A. I probably just glanced at it. I don't remember looking at it. There really wasn't that much time.
* * *
"Q. Then as you started walking up the walkway, this brick walkway, did you look down at all?
A. I don't know that I did. It happened so fast, I took about three steps on it, and on the third step my feet just went from under me and I fell.
* * *
"Q. As you were walking in the building did you notice any ice on the brick sidewalk, brick walkway?
A. As I was walking in?
A. I don't even know I looked at the brick other than to notice there was nothing, you know, that I should trip on, for instance, a bicycle or something, there was nothing there."
Before the doctrine of contributory negligence can be successfully invoked, it must be demonstrated that the injured party acted, or failed to act, with knowledge and appreciation, either actual or imputed, of the danger of injury which his conduct involves. Hooper v. Mougin, 263 Md. 630, 634, 284 A.2d 236, 239 (1971); Rogers v. Frush, 257 Md. 233, 239, 262 A.2d 549, 552 (1970); Honolulu, Ltd. v. Cain, 244 Md. 590, 599, 224 A.2d 433, 438 (1966); Tie Bar, Inc. v. Shartzer, 249 Md. 711, 715-16, 241 A.2d 582, 585 (1968); Sanders v. Williams, supra, at 152, 120 A.2d at 399. Stated another way, when one who knows and appreciates, or in the exercise of ordinary care should know and appreciate, the existence of danger from which injury might reasonably be anticipated, he must exercise ordinary care to avoid such injury; when by his voluntary acts or omissions he exposes himself to danger of which he has actual or imputed knowledge, he may be guilty of contributory negligence. Burkert v. Smith, 201 Md. 452, 456-59, 94 A.2d 460, 461-63 (1953); Yaniger v. Calvert Bldg. and Constr. Co., 183 Md. 285, 291, 37 A.2d 263, 265 (1944).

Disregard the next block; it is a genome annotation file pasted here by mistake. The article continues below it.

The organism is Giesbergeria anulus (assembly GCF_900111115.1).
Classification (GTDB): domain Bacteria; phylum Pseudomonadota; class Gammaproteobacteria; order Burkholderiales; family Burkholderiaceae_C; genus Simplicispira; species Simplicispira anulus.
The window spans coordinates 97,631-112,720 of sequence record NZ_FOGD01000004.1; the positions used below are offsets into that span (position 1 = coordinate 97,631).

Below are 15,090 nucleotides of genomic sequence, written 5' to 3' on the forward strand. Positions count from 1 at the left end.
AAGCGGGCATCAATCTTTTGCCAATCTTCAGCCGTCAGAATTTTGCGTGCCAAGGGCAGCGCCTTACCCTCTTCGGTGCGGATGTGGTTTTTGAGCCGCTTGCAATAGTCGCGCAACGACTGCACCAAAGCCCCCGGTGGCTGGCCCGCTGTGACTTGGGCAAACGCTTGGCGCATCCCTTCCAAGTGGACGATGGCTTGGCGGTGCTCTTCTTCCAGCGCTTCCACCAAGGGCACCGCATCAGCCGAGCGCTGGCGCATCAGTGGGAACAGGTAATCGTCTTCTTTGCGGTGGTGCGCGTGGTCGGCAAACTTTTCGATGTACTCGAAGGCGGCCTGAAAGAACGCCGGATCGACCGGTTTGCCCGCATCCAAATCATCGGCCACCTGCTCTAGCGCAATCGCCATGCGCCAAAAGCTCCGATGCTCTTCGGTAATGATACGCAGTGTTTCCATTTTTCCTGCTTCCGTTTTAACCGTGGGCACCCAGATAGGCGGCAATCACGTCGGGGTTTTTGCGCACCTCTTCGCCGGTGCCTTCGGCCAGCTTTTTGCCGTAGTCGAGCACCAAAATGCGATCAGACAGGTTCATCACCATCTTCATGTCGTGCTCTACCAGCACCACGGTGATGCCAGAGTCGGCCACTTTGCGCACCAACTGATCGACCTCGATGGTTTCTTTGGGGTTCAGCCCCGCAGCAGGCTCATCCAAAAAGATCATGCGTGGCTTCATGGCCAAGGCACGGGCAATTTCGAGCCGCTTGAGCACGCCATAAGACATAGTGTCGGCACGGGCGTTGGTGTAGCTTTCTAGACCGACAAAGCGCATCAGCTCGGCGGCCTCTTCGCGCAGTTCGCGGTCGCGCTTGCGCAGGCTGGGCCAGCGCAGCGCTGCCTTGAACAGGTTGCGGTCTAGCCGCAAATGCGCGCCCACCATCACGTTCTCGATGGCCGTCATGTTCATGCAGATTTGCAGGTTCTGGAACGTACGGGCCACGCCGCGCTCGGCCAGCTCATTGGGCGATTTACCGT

In Sanders v. Williams, supra, our predecessors, speaking through Judge Hammond, concerning the foreseeability of harm in connection with the invocation of contributory negligence, stated:
"As is true of primary negligence, one measure of contributory negligence is the need, in a given situation, to anticipate danger. Presence or absence of reasonable foresight is an essential part of the concept. One is charged with notice of what a reasonably and ordinarily prudent person would have foreseen and so must foresee what common experience tells may, in all likelihood, occur, and to anticipate and guard against what usually happens. * * * Absent actual or constructive knowledge to the contrary, one may act on the assumption that he will not be exposed to danger that will come only by the breach of duty which another owes him. He is not bound to anticipate negligent acts or omissions on the part of others unless, under the circumstances, an ordinarily prudent person would know, or should know, that it was not safe to make the assumption of due care on the part of the other person." 209 Md. at 152, 120 A.2d at 398-99. (citations omitted, emphasis added)
The principle stated in Sanders v. Williams, supra, was quoted with approval and followed in Hensley v. Pirzchalski, 212 Md. 471, 474, 129 A.2d 691, 693 (1957). See also Tie Bar, Inc. v. Shartzer, supra.